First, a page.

Today, the department contains five major program components: the physical education program, the 41 intercollegiate varsity programs, 38 club sports, nearly 20 intramural programs, and a host of informal recreation activities. A growing demand from graduate students, staff, and faculty has required the department to reassess its level of support for non-varsity programs.

“A large part of the problem is that we have not had or communicated a clear prioritization of our resources, and that is where we get into the problems of over-used and under-maintained field and court spaces among other problems,” said MIT women’s basketball and soccer coach Melissa Hart.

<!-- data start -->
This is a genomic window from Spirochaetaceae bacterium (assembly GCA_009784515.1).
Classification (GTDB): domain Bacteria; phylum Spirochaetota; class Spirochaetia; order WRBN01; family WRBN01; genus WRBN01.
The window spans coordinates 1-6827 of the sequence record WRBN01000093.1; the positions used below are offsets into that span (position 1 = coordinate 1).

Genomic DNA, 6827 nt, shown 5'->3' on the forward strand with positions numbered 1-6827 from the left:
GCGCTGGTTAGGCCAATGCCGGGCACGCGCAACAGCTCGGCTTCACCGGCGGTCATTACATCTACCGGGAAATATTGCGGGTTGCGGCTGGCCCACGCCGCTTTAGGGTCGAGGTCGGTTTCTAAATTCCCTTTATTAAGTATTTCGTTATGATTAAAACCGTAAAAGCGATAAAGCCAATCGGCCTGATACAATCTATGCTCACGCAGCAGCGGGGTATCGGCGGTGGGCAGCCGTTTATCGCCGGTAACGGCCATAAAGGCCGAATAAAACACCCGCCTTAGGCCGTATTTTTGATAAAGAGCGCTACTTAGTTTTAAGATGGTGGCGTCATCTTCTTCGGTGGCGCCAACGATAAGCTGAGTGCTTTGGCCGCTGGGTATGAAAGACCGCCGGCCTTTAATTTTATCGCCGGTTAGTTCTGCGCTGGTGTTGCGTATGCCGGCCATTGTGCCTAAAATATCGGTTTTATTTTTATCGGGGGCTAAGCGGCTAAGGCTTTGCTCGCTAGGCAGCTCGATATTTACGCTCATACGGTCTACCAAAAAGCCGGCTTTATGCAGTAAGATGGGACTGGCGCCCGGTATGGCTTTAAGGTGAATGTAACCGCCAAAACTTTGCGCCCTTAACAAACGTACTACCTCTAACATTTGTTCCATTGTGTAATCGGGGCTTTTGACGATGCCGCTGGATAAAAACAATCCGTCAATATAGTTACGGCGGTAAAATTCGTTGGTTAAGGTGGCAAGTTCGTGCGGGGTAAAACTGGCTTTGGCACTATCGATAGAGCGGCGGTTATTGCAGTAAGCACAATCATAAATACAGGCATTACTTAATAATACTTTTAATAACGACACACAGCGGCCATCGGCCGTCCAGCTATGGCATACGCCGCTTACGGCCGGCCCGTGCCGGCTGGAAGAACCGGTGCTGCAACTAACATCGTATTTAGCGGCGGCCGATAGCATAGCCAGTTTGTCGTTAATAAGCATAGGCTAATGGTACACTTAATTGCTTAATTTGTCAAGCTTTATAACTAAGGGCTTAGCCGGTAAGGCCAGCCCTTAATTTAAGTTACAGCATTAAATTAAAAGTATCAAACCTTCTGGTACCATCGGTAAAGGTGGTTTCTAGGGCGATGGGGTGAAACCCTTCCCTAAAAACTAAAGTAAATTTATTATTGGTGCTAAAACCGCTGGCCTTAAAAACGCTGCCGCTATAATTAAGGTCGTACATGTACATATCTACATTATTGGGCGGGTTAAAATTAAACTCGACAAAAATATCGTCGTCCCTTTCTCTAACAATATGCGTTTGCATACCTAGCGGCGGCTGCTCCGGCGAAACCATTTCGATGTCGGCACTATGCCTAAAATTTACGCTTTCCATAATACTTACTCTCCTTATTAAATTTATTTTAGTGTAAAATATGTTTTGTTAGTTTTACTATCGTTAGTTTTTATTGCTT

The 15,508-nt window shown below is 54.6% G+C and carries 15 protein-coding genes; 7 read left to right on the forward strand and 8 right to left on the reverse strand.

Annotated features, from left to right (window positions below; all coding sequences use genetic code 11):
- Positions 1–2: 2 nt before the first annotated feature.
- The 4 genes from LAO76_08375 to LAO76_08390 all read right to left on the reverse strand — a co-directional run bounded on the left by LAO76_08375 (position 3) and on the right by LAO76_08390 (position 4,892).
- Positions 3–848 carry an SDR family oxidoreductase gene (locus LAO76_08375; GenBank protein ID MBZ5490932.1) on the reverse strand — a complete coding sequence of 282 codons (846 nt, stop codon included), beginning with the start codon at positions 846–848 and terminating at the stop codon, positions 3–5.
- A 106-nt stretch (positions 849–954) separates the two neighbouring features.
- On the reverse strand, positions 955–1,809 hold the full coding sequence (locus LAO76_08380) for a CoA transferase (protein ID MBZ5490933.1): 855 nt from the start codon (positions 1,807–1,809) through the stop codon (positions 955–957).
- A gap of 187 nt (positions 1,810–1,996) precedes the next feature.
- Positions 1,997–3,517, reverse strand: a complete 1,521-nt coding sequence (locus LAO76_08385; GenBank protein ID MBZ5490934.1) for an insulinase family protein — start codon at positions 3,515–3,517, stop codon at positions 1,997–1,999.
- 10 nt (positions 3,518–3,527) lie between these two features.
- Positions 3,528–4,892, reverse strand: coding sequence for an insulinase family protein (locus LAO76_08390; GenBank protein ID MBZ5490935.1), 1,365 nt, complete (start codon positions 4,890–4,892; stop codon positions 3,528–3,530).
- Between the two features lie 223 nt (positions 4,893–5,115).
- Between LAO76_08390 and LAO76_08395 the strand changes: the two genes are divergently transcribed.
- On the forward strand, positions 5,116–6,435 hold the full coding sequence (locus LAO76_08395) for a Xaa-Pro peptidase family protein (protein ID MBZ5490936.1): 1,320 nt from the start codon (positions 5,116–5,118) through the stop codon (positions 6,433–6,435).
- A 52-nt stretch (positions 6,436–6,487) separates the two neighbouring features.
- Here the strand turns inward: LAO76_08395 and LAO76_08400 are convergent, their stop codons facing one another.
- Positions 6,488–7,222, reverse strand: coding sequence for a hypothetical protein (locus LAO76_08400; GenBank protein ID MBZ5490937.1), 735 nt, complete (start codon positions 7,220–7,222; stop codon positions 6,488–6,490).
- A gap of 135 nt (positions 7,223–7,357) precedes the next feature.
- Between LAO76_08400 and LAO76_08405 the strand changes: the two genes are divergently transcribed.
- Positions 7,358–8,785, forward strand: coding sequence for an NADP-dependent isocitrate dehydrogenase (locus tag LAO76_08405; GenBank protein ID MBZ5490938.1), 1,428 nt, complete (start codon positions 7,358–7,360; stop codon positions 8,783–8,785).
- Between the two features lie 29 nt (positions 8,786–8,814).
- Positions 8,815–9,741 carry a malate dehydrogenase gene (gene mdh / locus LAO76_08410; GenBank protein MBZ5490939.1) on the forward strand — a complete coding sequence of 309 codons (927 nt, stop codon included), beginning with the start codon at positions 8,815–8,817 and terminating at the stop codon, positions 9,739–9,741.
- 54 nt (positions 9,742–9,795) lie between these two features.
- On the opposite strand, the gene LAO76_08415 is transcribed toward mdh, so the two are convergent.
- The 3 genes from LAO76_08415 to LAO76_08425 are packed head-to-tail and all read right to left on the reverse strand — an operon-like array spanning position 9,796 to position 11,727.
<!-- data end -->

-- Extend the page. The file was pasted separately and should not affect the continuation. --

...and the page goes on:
In an effort to re-balance department’s resources, the department has proposed new guidelines for prioritizing resources. Under these guidelines, considerations will be organized around a hierarchy of three functional priorities: education, competition, and recreation. Educational priorities, which include the physical education program and intercollegiate programs, will be given first consideration. Competitive programs such as intramural sports would be given second consideration. Because of their low organizational requirements, recreational programs such as personal fitness, club activities, and other informal recreation remain the third priority.